Was The Russian Plane Crash Terrorism? The Tu-154 Had Almost 100 People On Board
On Sunday, a missing Tu-154 plane that had crashed into the Black Sea minutes after takeoff was claimed by the Russian defense ministry. 92 people are reported to have died in the crash, according to the Associated Press. However, in the hours following the crash the defense affairs committee chair was quick to clarify that the Russian plane crash was not believed to be terrorism.
In a statement, committee chair Viktor Ozerov said that the crash was believed to have been the fault of a technical malfunction. Because the plane was solely operated by the Russian military, Ozerov said, according to Russian state media agency RIA, he "totally excludes" terrorism as a potential cause of the crash, The Guardian reported.
President Vladimir Putin has been informed of the crash, and a full investigation has been opened to determine whether there were any safety breaches that could have contributed to the crash, The Guardian reported. Most of those on board the plane were members of the renowned Russia military choir the Alexandrov Ensemble, who were traveling to Syria to celebrate the New Year with assorted military personnel in the region.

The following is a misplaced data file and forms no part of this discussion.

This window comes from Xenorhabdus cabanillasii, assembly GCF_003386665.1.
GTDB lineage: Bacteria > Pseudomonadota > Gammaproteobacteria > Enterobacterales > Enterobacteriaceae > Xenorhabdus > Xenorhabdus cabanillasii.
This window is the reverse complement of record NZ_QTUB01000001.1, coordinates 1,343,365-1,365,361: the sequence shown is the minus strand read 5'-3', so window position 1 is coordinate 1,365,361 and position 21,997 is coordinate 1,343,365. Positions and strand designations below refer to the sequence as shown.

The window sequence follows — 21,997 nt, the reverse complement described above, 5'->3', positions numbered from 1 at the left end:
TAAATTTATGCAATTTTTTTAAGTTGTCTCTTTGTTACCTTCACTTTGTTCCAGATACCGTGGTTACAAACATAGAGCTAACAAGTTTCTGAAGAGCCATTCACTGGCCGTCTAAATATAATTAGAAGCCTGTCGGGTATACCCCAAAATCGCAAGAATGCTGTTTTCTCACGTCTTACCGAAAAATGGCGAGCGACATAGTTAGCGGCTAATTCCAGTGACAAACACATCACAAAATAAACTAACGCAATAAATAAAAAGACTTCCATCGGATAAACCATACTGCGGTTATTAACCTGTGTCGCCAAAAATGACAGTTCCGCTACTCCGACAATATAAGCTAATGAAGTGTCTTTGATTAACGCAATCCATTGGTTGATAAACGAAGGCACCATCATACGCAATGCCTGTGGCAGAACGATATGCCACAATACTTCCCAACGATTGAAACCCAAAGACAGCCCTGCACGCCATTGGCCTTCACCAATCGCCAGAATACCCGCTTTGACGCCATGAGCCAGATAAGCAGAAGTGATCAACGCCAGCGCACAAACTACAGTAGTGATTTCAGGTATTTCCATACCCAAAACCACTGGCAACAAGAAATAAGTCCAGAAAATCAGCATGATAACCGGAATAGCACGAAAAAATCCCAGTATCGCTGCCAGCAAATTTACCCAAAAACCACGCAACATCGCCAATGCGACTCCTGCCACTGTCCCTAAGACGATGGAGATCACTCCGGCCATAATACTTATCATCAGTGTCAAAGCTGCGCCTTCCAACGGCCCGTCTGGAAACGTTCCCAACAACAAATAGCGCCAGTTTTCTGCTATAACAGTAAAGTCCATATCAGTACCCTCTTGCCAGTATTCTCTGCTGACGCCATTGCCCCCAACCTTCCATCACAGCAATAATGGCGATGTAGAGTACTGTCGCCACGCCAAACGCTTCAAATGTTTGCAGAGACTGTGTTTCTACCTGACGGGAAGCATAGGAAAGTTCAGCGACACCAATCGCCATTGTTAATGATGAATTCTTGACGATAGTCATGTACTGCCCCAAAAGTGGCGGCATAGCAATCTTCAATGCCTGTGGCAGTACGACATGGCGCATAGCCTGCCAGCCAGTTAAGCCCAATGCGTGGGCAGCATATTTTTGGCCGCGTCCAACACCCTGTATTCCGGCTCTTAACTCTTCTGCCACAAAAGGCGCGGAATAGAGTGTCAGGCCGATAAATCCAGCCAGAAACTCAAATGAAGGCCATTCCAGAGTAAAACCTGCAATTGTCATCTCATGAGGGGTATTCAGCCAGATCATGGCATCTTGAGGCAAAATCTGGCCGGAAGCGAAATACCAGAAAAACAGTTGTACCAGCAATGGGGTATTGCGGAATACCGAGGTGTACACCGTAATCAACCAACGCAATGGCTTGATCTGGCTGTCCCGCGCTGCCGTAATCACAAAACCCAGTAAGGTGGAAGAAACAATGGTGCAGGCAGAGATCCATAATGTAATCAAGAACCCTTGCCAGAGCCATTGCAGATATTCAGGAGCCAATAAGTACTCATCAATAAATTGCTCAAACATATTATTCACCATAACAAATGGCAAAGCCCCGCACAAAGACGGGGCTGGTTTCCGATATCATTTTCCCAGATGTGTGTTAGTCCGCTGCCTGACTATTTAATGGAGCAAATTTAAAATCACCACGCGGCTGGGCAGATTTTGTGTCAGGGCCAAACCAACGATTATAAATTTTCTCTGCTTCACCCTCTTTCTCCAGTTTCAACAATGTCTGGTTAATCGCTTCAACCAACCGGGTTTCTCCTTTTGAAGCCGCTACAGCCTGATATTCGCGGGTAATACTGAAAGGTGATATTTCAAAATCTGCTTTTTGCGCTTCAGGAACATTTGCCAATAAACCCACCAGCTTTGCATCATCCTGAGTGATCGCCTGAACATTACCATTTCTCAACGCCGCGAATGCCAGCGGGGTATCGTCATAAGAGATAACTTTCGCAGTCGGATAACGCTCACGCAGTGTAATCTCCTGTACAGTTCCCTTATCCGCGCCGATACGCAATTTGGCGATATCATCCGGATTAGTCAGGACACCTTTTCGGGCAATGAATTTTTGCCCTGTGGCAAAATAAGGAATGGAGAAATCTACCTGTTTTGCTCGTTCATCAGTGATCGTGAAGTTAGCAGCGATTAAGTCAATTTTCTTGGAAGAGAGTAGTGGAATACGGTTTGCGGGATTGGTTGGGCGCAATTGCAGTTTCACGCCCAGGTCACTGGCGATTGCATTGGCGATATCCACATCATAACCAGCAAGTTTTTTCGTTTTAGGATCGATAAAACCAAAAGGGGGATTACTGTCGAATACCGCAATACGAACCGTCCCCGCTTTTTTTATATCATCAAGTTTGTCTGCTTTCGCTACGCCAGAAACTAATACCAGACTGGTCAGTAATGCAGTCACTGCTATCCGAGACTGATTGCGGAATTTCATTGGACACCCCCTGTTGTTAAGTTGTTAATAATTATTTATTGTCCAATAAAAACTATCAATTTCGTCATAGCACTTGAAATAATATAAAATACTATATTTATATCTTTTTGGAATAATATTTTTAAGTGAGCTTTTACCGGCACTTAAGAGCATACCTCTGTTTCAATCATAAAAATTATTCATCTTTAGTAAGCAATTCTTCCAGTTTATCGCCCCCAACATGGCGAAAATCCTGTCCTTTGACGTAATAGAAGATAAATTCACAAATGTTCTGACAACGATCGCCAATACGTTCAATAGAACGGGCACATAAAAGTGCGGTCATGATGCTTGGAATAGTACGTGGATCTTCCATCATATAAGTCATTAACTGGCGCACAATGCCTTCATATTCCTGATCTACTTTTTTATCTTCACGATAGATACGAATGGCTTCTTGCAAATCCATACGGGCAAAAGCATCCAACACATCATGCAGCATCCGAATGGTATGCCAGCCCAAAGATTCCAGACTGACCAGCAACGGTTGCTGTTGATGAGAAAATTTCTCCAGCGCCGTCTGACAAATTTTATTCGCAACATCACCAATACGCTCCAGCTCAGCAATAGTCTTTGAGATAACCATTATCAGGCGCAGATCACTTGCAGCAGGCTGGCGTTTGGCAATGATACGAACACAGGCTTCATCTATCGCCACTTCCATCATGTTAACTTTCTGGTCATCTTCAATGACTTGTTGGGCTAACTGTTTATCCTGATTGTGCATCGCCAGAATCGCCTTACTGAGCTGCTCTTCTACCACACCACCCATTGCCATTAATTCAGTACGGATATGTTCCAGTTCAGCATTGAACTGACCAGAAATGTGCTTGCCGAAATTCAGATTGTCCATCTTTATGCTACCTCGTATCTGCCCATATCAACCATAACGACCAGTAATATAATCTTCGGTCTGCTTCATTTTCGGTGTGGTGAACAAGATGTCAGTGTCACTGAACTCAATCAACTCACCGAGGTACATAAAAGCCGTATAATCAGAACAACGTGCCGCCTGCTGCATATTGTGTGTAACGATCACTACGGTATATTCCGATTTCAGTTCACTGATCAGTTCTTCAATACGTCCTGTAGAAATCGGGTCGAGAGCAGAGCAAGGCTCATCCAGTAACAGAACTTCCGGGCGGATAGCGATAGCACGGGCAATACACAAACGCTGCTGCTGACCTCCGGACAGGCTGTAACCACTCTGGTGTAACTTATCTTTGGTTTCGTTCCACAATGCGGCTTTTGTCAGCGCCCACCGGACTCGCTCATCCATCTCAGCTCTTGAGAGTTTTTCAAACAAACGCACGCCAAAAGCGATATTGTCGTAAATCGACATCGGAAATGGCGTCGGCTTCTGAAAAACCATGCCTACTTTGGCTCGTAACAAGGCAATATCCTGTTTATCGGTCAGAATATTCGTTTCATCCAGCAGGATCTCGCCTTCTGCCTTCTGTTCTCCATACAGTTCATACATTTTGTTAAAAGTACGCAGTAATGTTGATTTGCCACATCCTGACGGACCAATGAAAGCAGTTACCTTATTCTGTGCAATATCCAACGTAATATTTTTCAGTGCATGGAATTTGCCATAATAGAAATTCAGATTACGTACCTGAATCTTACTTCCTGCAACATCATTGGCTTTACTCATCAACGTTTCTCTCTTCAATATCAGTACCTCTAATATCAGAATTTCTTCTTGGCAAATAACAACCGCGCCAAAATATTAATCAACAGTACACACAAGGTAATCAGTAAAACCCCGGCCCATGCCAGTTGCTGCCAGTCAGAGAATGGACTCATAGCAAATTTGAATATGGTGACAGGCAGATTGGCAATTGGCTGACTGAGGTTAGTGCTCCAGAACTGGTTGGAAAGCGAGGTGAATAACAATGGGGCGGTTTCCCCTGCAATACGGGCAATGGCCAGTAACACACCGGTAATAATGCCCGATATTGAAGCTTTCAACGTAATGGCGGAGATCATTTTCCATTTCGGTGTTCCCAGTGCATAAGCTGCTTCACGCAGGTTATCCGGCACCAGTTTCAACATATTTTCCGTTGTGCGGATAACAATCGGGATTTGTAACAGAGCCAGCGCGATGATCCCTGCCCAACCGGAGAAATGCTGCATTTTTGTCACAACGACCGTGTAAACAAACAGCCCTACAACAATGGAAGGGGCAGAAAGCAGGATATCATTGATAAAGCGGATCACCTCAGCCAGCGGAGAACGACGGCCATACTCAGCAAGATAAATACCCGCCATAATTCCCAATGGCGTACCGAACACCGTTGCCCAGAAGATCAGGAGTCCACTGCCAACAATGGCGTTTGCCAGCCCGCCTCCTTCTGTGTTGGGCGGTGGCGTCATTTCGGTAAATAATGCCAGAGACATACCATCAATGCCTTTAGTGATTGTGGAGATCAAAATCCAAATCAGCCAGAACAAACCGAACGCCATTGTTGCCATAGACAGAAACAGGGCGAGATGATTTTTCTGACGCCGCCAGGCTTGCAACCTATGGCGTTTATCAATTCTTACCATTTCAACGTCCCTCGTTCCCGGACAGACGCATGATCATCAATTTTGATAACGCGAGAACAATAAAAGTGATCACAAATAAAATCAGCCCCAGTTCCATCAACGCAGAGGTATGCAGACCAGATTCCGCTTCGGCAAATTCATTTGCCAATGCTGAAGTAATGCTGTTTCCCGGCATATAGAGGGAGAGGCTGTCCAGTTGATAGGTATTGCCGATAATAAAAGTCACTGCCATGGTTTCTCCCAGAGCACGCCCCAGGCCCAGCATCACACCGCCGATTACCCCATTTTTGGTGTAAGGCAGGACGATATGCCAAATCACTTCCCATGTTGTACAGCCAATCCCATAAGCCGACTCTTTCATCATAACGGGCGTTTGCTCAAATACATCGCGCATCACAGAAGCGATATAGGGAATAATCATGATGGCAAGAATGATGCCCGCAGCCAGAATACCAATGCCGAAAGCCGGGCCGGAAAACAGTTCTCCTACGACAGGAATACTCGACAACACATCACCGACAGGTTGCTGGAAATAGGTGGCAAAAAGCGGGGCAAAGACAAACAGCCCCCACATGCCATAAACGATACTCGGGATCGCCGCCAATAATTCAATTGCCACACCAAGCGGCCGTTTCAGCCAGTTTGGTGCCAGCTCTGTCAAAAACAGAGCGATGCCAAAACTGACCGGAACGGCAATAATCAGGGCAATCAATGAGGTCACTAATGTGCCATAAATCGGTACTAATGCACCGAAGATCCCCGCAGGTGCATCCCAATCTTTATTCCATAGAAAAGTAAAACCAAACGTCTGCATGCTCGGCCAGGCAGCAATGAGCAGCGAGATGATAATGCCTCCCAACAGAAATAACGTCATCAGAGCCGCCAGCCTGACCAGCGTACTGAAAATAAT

At present, the crash is being treated as a tragic accident. Ozerov said in his statement to RIA that, at this early juncture, it's thought that a technical malfunction could have been behind the crash.
In a statement, the Russian defense military said:
Fragments of the Tu-154 plane of the Russian defence ministry were found 1.5km (one mile) from the Black Sea coast of the city of Sochi at a depth of 50 to 70m (165-230ft).
The Tu-154 plane was involved in a high-profile crash in 2010, when then-Polish president Lech Kaczynski was killed along with several members of the Polish elite. There were 93 people killed when the plane crashed in poor weather conditions. Ultimately, both Russia and Poland determined that the crash had been caused by the unsafe landing, rather than any technical malfunctions regarding the plane itself.